There was drama in Parliament on Tuesday when opposition Members of Parliament (MPs) walked out of the chamber after a longstanding debate on the land bill – a development described as a cause for concern for our politics by a political commentator.
The opposition lawmakers all left the August house after government maintained that the new bill should not affect freehold land saying it should be under the leasehold.
MPs on the government side had rejected the recommendations raised by Chairperson of the committee Victor White Mbewe on whether the bill could rope in such a change or not.
But opposition lawmakers stood to the ground and went against the stand the government side took. It was after this that they left the house in their large numbers.
But in the chamber, the bill was eventually passed by the government MPs who were less than 80 in number at that time. But what does this mean to our political arena?
Lilongwe based political analyst, Laudon Malingamoyo Phiri says it portrays that the opposition has always opted for politics of protest other than politics of power which he argues is rather a better solution.
‘’Our opposition is known by politics of protest; they hardly offer alternative solutions. It would be great if the opposition would offer politics of power,‘’ Malingamoyo Phiri said in an email response to Malawi24.
He says on both parties there is need for them to provide room for each other if Malawi’s democracy is to look matured.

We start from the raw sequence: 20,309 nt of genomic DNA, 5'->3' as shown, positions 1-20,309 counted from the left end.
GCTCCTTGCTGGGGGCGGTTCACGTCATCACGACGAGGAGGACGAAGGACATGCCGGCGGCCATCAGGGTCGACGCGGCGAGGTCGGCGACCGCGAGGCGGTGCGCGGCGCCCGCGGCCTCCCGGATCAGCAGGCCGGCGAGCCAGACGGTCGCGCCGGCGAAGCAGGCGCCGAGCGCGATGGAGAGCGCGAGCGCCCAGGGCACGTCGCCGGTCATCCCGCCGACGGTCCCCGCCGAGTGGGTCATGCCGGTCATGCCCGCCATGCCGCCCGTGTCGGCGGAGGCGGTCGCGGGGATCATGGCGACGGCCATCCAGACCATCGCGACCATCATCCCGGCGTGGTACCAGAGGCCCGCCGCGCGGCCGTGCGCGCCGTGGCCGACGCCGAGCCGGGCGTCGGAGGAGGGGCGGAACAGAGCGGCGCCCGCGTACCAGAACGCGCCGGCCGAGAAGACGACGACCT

Malingamoyo argues that while there could be nothing wrong with the opposition protesting against such decisions in a democracy, it could be worth it if they protest of issues that affect the entire public and not them alone.
‘’In democracy, there is nothing wrong with the opposition protesting for anything their bench feels sidelined or not good for the public. However, there is need of some maturity in our democracy especially in the august house; the legislators need to learn to disagree without becoming disagreeable; the government side needs to listen too, ‘’ he said
The analyst has since urged government to be more cautious with such land reforms in the country to avoid killing the next generation by depriving them of land in the future.
He said: ‘’There is no doubt land laws need to be revisited: except for the customary land, most of public land is owned by non nationals, and a few elite. It is interesting to note even the Minister of Lands agrees there is need for amendment of the land laws.
‘’There is need for consensus from both opposition and the government. It is correct to say if nothing happens, our children would end up being landless.”